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TOP 1000 REVIEWERon 22 April 2005
If you're a fan of Victorian genre literature and have any interest in comics, this will very probably appeal to you. I'm a very casual comics reader, never buying any but borrowing anything that's at the library except for manga or pure superhero fare. As for 19th-century genre lit, when I was a child, I read some Stoker, H.G. Wells, Robert Louis Stevenson, and the like. All that said, this is a highly entertaining work, probably the most purely enjoyable trade comic volume I've encountered.
The concept is pretty outstanding: Moore's taken public-domain "heroes" of the 19th-century and remixed them into a classic superhero team in the spirit of Justice League, X-Men, etc. They are tossed into a steampunk version of Victorian London to do battle with a nefarious villain from the same era of genre-lit. In this volume, the head of the British Secret Service orders his minion (Campion Bond), to assemble a team for a secret mission. He starts with Ms. Murray (the widowed wife of Mr. Harker from Dracula), who drags the gaunt former adventurer Allan Quartermain (the intrepid explorer of H. Rider Haggard's stories) from the depths of a Cairo opium den. They are spirited to safety by H.G. Wells' incomparable stern Sikh pirate, Captain Nemo, in his magnificent submarine technological wonder The Nautilus. Next stop, the backstreets of Paris, where a beast is terrorizing the prostitutes of the Rue Morgue. This ends up being the terrifying Dr. Jekyll and Mr. Hyde, whom they barely manage to subdue. The final stop is to the "Rosa Cootes' Correctional Academy for Wayward Gentlewomen", where a mysterious spirit has been "possessing" some of the boarders. This bizarre combination of boarding school and S&M academy is where we meet Hawley Griffin, aka The Invisible Man.
These initial adventures do a very good job of both establishing the marvelous setting and the individual nature of the five heroes. Each is a formerly respected, now somewhat fallen member of society. When a storyteller assembles such a team of flawed misfits, the result is usually either slapstick comedy or some form of redemption. In this case redemption is the order of the day, as the team is assigned to recover a stolen container of "cavorite", a mysterious compound which makes flight possible. It seems an evil Chinese East End triad leader named Fu Manchu has stolen it in order to build a superweapon. The remaining 2/3 of the book details their attempt to infiltrate his Bond-villainesque secret base and recover the material. A major plot twist halfway through reveals yet another literary criminal mastermind at work, one that many readers will have guessed at early on. Things build to a climactic and chaotic aerial battle above London's East End, with crazy fighting kites, firebombs, and plenty of wild action.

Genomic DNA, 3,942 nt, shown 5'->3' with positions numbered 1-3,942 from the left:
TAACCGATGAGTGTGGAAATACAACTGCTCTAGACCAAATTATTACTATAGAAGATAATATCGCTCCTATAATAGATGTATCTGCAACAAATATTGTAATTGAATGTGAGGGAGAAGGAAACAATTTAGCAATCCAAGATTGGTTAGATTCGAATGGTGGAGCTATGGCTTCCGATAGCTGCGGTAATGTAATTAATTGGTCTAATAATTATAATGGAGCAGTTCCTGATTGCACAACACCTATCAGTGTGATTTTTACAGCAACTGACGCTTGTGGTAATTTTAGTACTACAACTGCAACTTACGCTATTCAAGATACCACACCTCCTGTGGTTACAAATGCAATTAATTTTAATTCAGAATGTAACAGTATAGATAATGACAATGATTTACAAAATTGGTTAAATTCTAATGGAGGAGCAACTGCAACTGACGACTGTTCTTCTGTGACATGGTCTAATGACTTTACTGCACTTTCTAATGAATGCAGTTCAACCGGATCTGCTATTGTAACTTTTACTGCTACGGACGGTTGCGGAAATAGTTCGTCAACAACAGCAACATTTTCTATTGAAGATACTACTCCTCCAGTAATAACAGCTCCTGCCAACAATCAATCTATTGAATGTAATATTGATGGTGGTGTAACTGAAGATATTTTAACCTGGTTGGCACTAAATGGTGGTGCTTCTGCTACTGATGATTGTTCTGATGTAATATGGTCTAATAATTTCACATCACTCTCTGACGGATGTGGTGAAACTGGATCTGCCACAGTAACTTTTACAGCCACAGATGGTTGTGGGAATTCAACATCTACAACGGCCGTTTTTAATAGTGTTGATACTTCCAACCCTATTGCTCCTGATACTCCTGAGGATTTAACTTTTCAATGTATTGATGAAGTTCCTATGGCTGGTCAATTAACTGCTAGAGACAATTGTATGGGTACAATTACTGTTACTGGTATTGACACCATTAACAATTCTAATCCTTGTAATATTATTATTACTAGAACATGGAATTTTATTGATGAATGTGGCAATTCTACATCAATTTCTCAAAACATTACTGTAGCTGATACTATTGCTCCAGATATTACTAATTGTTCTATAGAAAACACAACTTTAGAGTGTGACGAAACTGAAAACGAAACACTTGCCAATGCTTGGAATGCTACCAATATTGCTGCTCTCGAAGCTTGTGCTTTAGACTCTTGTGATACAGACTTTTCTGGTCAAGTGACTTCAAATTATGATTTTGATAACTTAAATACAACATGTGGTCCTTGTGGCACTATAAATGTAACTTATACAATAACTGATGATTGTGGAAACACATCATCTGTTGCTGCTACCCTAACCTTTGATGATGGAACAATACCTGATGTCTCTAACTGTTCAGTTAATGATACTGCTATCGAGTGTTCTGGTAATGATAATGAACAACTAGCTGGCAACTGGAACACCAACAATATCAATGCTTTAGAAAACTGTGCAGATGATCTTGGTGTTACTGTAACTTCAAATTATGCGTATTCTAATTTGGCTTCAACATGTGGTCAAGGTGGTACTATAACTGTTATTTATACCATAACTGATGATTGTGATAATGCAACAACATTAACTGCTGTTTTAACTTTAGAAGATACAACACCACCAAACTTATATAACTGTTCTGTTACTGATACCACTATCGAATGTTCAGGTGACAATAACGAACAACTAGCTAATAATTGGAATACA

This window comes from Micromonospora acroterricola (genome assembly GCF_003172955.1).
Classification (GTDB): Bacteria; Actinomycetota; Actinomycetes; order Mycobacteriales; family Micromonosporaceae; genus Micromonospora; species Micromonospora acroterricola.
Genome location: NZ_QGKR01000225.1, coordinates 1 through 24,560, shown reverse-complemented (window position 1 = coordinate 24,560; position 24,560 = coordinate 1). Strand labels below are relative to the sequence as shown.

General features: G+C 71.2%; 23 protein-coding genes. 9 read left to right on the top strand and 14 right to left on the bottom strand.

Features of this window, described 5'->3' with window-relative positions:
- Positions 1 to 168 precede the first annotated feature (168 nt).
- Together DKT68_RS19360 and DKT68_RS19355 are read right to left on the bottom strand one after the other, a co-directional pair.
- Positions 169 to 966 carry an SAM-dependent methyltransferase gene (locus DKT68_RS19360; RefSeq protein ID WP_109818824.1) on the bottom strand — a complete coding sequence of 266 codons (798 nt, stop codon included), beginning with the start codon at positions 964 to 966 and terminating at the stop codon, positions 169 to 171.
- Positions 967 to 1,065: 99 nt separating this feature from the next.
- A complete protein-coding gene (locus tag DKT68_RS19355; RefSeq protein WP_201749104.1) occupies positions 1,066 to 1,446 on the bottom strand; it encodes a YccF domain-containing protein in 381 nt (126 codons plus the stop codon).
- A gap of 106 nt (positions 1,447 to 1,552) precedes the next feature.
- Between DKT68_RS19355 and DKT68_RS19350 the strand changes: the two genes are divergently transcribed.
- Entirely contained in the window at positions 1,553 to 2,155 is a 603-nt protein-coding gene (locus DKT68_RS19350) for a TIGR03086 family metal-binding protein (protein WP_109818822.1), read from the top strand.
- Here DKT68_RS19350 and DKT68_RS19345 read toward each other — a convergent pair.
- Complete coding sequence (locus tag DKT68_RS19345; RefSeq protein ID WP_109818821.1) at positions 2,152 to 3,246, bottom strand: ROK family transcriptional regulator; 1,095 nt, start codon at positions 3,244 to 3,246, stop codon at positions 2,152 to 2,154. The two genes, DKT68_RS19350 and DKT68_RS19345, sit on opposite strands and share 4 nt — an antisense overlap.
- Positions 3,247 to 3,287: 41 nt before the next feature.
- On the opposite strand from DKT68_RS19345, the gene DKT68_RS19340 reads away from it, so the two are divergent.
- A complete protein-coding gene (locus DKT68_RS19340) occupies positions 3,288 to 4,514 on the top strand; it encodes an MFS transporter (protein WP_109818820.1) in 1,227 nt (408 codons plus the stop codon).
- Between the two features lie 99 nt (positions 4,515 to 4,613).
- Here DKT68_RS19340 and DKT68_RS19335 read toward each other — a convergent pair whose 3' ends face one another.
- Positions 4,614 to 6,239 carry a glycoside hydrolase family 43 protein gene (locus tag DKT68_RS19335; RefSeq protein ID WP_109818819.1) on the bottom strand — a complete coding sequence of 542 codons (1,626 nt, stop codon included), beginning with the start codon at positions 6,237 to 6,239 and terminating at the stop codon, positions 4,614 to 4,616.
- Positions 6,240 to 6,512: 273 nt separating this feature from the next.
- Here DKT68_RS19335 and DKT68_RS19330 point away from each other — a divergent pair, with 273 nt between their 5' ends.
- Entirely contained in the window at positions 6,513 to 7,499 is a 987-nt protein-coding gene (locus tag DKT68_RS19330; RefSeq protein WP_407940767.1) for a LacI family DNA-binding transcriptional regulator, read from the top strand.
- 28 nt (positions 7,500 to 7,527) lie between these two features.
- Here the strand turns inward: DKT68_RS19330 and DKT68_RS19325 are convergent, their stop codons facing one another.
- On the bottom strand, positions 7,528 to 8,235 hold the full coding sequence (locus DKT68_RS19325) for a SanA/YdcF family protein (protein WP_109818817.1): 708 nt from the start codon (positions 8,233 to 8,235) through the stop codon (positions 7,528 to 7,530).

There's a lot to like in the book, notably an attention to detail that is head and shoulders above most graphic adventures. When Arabic and Chinese speaking characters are encountered, their dialogue is rendered in the actual script. The story and visuals are packed with 19th-century literary inside jokes that will reward repeated reading and the curious who seek out their meaning. (Alternatively, you can pick up Jess Nevins outstanding Unofficial Companion to The League of Extraordinary Gentlemen, which decodes the inside jokes and tells you where everything came from.) This is not to imply that the book is stuffy or dull, because the writing is actually quite witty and arch -- providing you like puns, double-entendres, and other such wordplay. The artwork perfectly supports the story, as O'Neil's techno-gaslight London vibrates with energy and activity. The paneling is traditional and straightforward, as befits a retro-romp such as this, and full-page pieces teem with background activity and wit. There's a lot to look at in these pages, such as pickpockets and thieves operating in the background, or more amorous silhouettes... And when things get violent, they get very violent, as we are shown limbs getting ripped asunder, heads getting blown off, and soforth.
This is an outstanding work, although definitely not for younger children. Without being overly sensitive, one has to also keep in mind that in keeping with the setting and origin of the characters, one of the villains is a pretty vile stereotype of an evil "Oriental". Perhaps more disturbingly, the serial rape committed by the Invisible Man is treated as a subject of humor. This latter is slightly counterbalanced by having the team led by Ms. Murray, a setup which seems improbable for the setting. However, minor caveats aside, this is a splendid work of escapist adventure that is much better than the movie made from it. There is a second volume, which finds the team battling a Martian invasion.